Lauen, Douglas Lee
To Choose or not to Choose: High School Choice and Graduation in Chicago
University of North Carolina at Chapel Hill
This article examines differences in graduation
rates between participants and nonparticipants of Chicago’s many public high school choice programs.
Journal Name or Institutional Affiliation:
Educational Evaluation and Policy Analysis
Vol. 31, No. 3, pp. 179-199
- The unconditional on-time graduation propensity gap between those who exercise high school choice and those who remain in their neighborhood schools is 11.2 percentage points.
- Sociodemographic student characteristics associated with lower graduation rates include being male, in foster care, old for one’s grade, and having high previous school mobility.
- Students who exercised school choice as an elementary school student had higher likelihoods of graduating on time
- Higher levels of SES are associated with higher graduation rates, whereas neighborhood concentrated poverty is negatively associated with graduation propensity, net of student SES and other sociodemographic characteristics.
- Conditional on sociodemographic characteristics, SES, neighborhood concentrated poverty, prior math achievement, self-efficacy, and disciplinary incidences, there are no graduation rate gaps between Blacks, Whites, and Hispanics.
- Specifically, living in a low-poverty neighborhood is associated with a higher choice effect than living in a neighborhood with medium or high poverty.
- There is evidence to support the hypothesis that students living in neighborhoods with high-achieving high schools are more likely to graduate, but there is no evidence to support the hypothesis that students in neighborhoods with high-achieving schools get more (or less) benefit from exercising school choice (the high school achievement) choice interaction effect is not statistically different from zero).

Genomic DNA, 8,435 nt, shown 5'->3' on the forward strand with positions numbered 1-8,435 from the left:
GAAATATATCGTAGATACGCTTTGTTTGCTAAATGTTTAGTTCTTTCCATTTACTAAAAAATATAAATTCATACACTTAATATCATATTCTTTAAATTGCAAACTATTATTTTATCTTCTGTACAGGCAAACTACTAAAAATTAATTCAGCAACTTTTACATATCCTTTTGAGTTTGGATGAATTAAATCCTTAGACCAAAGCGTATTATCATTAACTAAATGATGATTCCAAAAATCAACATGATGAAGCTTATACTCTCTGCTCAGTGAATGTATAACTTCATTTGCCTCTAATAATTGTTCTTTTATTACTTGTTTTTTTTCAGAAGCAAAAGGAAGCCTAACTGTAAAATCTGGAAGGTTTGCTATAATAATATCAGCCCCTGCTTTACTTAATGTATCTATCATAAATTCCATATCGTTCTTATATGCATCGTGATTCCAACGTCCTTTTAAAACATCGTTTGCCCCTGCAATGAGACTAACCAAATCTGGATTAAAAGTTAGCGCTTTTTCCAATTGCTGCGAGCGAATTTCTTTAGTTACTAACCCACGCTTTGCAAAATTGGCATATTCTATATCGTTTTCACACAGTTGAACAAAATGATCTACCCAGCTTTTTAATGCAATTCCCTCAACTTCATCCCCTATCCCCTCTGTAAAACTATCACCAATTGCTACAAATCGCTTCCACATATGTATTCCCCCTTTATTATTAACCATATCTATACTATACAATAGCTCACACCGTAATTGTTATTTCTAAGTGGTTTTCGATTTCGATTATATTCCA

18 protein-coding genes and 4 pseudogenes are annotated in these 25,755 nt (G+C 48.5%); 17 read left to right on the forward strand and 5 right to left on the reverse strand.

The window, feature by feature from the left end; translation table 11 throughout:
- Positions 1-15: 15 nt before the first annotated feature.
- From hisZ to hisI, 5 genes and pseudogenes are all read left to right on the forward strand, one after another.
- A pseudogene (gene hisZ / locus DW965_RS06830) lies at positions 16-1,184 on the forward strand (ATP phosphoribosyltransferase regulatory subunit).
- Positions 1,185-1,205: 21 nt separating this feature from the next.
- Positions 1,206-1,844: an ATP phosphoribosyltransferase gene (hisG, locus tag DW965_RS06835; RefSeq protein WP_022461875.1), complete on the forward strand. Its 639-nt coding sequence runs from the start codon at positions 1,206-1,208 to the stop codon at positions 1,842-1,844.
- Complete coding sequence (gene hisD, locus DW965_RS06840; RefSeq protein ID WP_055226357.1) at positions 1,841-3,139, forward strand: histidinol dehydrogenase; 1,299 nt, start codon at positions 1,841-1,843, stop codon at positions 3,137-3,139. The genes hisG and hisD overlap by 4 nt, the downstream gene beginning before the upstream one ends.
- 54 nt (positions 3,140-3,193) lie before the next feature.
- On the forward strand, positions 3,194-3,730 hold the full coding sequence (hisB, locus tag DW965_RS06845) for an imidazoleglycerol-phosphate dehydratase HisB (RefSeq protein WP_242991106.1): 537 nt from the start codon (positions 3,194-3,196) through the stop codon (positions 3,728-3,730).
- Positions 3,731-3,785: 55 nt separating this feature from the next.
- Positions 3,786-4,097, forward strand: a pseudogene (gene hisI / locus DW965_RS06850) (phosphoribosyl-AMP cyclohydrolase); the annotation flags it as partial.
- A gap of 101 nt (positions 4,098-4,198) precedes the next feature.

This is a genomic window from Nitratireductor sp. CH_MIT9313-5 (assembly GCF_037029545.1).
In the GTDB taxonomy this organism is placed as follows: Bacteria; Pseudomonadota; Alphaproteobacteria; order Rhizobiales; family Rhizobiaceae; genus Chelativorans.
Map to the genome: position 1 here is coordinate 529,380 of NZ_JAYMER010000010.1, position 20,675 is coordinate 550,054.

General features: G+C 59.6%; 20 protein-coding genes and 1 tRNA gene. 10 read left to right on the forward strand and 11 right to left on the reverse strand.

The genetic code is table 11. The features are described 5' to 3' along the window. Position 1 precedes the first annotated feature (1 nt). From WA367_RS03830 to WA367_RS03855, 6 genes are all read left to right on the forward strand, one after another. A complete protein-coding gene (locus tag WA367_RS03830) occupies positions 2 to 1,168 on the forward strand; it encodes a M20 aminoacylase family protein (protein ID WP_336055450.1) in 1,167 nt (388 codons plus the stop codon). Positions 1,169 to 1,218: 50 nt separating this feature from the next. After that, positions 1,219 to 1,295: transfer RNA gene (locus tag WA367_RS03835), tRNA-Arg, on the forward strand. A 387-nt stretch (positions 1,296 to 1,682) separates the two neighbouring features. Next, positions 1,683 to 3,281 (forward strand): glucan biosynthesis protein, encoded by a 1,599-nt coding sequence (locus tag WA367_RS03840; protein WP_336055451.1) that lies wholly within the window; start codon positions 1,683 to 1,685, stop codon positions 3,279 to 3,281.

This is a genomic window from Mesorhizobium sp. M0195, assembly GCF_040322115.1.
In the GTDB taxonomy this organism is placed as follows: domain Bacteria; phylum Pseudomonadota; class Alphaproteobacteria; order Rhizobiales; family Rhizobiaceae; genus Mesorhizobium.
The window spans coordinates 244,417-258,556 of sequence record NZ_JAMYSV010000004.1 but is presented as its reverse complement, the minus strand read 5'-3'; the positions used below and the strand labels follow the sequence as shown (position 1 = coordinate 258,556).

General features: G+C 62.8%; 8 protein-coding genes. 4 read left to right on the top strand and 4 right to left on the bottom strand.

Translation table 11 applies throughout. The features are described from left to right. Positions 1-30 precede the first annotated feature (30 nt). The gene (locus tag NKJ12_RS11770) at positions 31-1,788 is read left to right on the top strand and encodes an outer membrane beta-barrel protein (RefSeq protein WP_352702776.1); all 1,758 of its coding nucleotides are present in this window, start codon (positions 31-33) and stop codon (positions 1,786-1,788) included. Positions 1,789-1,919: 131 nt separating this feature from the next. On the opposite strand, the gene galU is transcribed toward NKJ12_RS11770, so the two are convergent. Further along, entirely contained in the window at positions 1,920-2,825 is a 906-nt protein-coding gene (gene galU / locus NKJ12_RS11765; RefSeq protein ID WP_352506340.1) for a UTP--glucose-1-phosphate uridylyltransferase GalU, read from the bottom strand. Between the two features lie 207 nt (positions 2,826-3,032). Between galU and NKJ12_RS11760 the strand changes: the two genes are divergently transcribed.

Journal Article Historical Analysis
Choice, Graduation Rates, Poverty, SES
Secondary Survey Data
Method of Analysis:
High school students
Unit of Analysis:
- Data come from administrative records on all students enrolled in a Chicago public school eighth-grade classroom during spring 2000.
- School choice is defined as attending a non-assigned public high school or exiting the Chicago Public Schools (CPS) for a private sector high school.
- On-time graduation is defined as graduating from a Chicago public high school by spring 2004.
- Also includes three survey measures to control for variables that could confound the relationship between choice and graduation propensity: student self-efficacy, self-reported disciplinary incidences, and family SES (a measure of learning resources in the home). These measures come from the Consortium on Chicago School Research’s spring 1999 survey of elementary school students. Although the survey is designed as a census of all students and schools, not all schools participated. As a result, about 40% of students have missing values on survey items.
- The analysis includes 16,532 students enrolled in 410 elementary schools as eighth graders.
- DV: Graduation rate (measured as on-time graduation, defined as graduating from a Chicago public high school by spring 2004)
- IV: School choice (measured as attending a nonassigned public high school or exiting the Chicago Public Schools (CPS) for a private sector high school)